Charles Fambrough’s One for Honor kicks it off, brisky, catchy, almost scurrying. Essentially, it’s a cleverly ornamented two-chord modal theme, Evans working a lively call-and-response between contrasting two-bar pairs. A simple, memorable blues, Gray’s Ferry, by Burno provides a canvas for soulful McKenna inflections and a typically cerebral Evans solo, with the drums bringing the party atmosphere up. The uninhibited joy of Evans firing off ripples following a particularly inspiring sax motif, and the spirited crash of Landham’s cymbals, is just plain irresistible. The third track, Shades of Green, begins with a gorgeous series of turnaround that defiantly refuse to resolve, Landham’s rumble beneath Evans’ judicious, ringing chords evoking a genuine majesty. That’s a signature style for Evans, one he evokes even more potently on the album’s seventh cut, Oasis, which shifts from samba-inflected soul to rippling restlessness to an electrifying modal intensity, which sadly fades out too soon – it would be awfully nice to see what destination this crew might have been able to find for it.

Evans’ sole original here, Dita, is an expansive, slow ballad with understated grandeur and an apt Burno solo. Hodge Podge features a cool piano/drum interchange over a devious 12/8 beat, and then a heated Marshall solo spot where he still manages to keep the rhythm absolutely front and center. They also romp through Time After Time, with a clever bass-and-drum conversation, give Duane Eubanks’ As Is a bright swing treatment and close with Herbie Hancock’s Just Enough, Evans and the rest of the band letting its quiet gravitas speak for itself. If melodic jazz is your thing and you don’t know this guy, you’re missing out.

August 15, 2011 Posted by | jazz, Music, music, concert, review, Reviews | , , , , , , , , , , , , , , , , , , , , , | 1 Comment

Orrin Evans’ Captain Black Big Band Is Everything You’d Expect

In some ways, what Pink Floyd, Nektar, Supertramp and all the rest of the orchestrated rock bands were to the “classic rock” era, new big band jazz is to the decade of the teens. It’s where you get your epic grandeur fix. Towering, intense angst; full-blown exhilaration. There’s a lot more of the latter than the former on pianist Orrin Evans’ brand-new Captain Black Big Band album, but there’s still gravitas and intensity as you would expect from him. Like the Mingus repertory bands, Evans employs a rotating cast for this group, in this case an A-list mostly from New York and Philadelphia, in a live concert recording. Also like Mingus, the compositions blend an impatient urban bustle with an irrepressible joie de vivre. The compositions are pretty oldschool, closer to Mingus or Ellington than, say, than Jim McNeely.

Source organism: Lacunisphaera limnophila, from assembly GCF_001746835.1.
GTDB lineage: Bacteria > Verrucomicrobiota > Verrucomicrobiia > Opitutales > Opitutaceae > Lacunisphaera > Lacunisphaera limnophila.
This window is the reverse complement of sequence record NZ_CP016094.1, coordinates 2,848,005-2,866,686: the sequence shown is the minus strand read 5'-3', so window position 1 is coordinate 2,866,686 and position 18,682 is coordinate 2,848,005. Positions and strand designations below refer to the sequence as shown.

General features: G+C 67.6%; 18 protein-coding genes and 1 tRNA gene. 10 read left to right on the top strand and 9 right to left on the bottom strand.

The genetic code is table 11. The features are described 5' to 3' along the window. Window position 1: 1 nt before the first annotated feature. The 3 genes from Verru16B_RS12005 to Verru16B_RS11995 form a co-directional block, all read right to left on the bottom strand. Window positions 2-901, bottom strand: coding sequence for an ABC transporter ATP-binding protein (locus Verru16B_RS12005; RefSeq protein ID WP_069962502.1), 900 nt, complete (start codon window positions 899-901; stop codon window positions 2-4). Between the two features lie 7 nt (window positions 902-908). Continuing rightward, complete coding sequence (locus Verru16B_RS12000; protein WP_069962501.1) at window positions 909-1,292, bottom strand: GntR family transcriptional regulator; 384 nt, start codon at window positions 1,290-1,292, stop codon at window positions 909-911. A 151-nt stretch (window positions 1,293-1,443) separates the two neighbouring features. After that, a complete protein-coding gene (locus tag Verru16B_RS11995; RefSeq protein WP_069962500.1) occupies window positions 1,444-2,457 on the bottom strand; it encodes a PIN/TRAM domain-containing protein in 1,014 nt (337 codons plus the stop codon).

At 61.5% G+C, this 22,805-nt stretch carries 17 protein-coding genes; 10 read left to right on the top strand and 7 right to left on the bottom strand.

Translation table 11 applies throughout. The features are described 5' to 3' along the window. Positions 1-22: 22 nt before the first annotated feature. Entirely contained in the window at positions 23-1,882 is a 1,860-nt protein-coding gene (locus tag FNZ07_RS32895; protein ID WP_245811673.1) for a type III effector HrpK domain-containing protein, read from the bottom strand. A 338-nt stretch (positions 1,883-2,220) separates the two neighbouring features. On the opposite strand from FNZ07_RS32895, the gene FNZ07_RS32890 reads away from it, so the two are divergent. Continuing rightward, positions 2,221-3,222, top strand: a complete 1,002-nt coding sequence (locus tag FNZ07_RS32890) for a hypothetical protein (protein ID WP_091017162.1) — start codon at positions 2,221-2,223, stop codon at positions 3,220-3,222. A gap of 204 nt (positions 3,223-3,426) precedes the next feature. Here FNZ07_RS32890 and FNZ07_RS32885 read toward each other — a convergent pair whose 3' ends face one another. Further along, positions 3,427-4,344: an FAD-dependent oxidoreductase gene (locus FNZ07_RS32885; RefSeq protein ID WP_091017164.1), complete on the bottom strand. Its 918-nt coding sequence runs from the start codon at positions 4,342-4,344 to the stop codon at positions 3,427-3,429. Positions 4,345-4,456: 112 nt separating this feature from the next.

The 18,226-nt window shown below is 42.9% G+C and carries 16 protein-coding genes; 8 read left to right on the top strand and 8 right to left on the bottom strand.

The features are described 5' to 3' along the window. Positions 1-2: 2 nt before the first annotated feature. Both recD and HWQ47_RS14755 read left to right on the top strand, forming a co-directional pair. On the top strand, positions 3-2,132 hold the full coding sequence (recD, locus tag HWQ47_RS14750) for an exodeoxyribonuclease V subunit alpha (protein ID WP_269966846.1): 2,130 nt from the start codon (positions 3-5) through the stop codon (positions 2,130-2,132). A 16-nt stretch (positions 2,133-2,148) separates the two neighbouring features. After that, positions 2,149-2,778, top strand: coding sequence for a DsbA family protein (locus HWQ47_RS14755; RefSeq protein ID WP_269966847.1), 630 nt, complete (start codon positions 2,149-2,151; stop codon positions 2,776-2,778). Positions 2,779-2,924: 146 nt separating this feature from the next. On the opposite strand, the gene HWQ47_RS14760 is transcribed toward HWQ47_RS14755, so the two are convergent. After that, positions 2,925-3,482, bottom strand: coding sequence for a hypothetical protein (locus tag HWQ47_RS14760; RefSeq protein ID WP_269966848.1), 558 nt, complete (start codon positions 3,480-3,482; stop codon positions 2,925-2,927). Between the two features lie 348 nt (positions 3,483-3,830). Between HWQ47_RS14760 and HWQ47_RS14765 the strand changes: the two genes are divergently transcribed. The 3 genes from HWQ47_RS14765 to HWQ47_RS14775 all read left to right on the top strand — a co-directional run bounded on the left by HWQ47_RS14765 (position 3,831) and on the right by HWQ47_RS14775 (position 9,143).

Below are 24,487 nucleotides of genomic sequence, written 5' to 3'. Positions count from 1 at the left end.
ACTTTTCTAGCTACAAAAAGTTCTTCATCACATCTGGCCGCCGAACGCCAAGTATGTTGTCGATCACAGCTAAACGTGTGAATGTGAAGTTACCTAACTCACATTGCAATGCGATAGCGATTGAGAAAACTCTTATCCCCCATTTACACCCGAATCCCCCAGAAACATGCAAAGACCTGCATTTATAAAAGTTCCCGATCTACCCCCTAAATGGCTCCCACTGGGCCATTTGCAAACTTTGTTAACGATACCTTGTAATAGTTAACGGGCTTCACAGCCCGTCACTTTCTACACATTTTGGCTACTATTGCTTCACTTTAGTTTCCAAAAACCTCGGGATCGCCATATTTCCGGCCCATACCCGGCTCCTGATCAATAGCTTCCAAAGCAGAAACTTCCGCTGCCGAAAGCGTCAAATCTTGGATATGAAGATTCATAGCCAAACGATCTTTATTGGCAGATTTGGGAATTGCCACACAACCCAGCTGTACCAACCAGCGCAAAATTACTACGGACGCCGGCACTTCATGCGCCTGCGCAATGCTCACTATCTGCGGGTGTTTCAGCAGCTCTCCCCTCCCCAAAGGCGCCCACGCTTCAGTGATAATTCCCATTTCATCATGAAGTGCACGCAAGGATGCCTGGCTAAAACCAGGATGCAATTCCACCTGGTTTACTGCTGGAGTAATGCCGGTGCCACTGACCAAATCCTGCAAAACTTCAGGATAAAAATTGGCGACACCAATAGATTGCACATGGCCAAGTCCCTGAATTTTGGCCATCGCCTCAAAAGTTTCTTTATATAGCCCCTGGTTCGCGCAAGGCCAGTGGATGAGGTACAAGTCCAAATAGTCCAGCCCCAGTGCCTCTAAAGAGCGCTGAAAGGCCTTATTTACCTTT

The album gets started on a trad note with Art of War, a brisk bluesy swing tune by drummer Ralph Peterson. Rob Landham’s alto solo goes squalling quickly and spirals out neatly with a blaze as the brass rises – it’s sort of a warmup for what’s to come.Here’s the Captain, by bassist Gianluca Renzi opens with Evans’ murky distant piano grandeur – it’s a Cuban son montuno groove led by the trombone, an incisively simmering Victor North tenor solo followed by Evans who stays on course with a couple of cloudbursts thrown in for good measure. Inheritance, by bass clarinetist and big band leader Todd Marcus is swinging and exuberant with New Orleans tinges and a modified Diddleybeat. The first of Evans’ compositions, Big Jimmy is a soaring swing number with some deftly concealed rhythmic trickiness, trumpeter Walter White faking a start and then moving it up to some blissed-out glissandos, followed by tenor player Ralph Bowen who jumps in spinning out wild spirals – it’s adrenalizing to the extreme.

Buoyantly memorable in a late 50s Miles kind of way, Captain Black maxes out a long, fiery ensemble passage into solos by pianist Jim Holton (Evans has moved to the podium to conduct), Bowen shifting from shuffle to sustain followed by trombonist Stafford Hunter shadowboxing with the band. They save the best for last with the final two tunes. Easy Now is absolutely gorgeous, a study in dark/light contrasts with an ominous, dramatic low brass-driven intro lit up by drummer Anwar Marshall’s blazing cymbals. Trumpeter Tatum Greenblatt and then baritone saxophonist Mark Allen go from pensive to assured and playful over Evans’ wary, wounded gospel-tinged lines; it winds up on a roaring, powerful note. The album concludes with the rich sepia tones of Jena 6, a track that also appears on Evans’ superb Tarbaby album from last year, referencing the Arkansas students persecuted in the wake of a 2007 attack by white racists. A lyrical Neil Podgurski piano intro begins the harrowing narrative with an ominous series of slow, portentous gospel-tinged crescendos. As Jaleel Shaw’s alto moves from genial swing to unhinged cadenzas and anguished overtones while the orchestra cooks behind him and then leaves him out to wail all alone, the effect is viscerally stunning. Count this among the most richly satisfying albums of 2010 so far. Evans will be interviewed on NPR’s A Blog Supreme this Friday the 25th; the album is just out on Posi-Tone.

March 21, 2011 Posted by | jazz, Music, music, concert, review, Reviews | , , , , , , , , , , , , , , , , , , , , , , , , , | 2 Comments